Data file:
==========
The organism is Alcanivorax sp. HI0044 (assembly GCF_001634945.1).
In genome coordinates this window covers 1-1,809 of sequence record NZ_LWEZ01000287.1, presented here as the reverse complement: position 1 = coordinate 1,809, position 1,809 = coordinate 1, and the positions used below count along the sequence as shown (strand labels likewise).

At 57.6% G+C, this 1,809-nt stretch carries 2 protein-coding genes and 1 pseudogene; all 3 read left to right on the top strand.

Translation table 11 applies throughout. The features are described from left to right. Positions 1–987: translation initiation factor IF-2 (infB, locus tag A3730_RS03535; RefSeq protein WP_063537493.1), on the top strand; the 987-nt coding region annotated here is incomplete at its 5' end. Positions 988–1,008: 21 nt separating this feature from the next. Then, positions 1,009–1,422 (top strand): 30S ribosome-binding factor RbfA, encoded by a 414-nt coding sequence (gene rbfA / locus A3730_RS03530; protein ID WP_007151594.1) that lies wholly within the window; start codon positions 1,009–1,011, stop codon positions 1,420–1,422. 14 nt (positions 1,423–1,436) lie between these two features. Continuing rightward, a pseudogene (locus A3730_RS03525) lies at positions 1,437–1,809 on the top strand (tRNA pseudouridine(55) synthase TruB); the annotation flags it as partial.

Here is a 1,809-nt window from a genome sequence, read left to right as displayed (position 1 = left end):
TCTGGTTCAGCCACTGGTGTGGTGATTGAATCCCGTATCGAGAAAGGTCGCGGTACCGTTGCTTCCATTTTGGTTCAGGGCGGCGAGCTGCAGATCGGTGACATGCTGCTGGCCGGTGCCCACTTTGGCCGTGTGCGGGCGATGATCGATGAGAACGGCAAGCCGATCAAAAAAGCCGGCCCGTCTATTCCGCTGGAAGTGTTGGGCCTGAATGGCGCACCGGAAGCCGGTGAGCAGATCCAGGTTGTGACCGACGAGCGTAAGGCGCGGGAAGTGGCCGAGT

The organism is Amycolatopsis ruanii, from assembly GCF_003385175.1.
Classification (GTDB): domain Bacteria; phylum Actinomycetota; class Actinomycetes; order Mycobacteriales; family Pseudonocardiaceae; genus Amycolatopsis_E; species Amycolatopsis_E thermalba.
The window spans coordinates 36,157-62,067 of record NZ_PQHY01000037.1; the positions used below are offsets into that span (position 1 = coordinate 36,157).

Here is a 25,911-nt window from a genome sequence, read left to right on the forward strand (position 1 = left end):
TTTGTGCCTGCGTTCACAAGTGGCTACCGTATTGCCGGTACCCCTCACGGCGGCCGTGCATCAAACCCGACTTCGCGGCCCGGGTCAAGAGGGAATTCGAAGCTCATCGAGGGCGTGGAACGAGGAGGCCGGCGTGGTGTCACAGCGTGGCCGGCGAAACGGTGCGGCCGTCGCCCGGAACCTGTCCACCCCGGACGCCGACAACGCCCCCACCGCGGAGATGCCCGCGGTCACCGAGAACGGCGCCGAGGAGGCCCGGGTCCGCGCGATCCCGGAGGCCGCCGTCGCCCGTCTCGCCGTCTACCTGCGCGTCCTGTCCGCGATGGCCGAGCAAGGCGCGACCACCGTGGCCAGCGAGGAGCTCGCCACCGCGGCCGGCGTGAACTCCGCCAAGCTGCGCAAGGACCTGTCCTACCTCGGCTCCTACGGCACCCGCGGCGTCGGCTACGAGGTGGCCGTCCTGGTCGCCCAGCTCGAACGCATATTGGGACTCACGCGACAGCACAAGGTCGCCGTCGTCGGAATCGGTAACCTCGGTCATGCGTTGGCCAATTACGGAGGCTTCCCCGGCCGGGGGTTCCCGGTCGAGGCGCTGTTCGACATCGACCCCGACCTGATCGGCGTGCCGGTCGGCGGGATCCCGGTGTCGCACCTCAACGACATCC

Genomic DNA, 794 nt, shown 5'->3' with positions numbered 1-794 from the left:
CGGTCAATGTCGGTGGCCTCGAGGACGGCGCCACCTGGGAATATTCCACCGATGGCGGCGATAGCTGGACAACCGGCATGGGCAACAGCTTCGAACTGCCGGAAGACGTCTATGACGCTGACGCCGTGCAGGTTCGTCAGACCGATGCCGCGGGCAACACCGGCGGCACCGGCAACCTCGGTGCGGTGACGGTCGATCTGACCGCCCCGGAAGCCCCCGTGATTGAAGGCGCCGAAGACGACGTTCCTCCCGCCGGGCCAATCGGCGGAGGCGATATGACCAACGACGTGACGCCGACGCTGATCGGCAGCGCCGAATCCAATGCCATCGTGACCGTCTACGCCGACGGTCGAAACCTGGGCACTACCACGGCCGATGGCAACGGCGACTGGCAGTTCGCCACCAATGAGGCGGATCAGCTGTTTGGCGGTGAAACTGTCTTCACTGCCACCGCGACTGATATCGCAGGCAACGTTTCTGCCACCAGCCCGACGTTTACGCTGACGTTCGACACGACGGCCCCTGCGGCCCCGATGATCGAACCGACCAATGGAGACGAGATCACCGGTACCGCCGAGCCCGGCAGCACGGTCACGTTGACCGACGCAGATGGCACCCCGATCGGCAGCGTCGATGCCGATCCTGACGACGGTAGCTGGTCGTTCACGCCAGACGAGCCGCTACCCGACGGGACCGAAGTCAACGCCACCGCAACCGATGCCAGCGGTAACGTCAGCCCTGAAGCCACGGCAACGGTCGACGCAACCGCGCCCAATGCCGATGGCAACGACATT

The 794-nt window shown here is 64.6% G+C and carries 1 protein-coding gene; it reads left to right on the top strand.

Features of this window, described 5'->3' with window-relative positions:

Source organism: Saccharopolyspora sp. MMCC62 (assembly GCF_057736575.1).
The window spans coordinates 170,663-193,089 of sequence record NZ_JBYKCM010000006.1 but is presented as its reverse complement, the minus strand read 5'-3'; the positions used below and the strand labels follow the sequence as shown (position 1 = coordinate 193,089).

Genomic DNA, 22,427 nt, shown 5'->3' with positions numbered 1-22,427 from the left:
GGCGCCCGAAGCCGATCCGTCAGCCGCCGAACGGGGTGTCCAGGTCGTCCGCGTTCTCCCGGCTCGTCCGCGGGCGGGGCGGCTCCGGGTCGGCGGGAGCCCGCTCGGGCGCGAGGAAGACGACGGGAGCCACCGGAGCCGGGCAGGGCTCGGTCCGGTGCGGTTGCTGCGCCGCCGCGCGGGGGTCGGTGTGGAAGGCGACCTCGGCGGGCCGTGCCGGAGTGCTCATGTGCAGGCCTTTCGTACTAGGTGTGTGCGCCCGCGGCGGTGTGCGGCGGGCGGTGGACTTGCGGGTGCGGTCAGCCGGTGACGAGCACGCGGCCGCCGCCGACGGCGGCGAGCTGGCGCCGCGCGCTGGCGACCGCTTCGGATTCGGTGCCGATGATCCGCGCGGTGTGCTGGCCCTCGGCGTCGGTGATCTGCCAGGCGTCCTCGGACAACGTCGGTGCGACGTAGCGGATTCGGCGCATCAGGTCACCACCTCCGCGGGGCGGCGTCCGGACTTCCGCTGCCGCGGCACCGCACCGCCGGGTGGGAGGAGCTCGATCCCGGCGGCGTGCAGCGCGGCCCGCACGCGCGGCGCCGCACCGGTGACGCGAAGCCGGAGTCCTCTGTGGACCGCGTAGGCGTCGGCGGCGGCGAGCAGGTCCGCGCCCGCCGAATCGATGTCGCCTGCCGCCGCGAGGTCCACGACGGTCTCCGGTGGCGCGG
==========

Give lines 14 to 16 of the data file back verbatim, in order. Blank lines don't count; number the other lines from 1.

The 794-nt window shown here is 64.6% G+C and carries 1 protein-coding gene; it reads left to right on the top strand.

Features of this window, described 5'->3' with window-relative positions:

Source organism: Saccharopolyspora sp. MMCC62 (assembly GCF_057736575.1).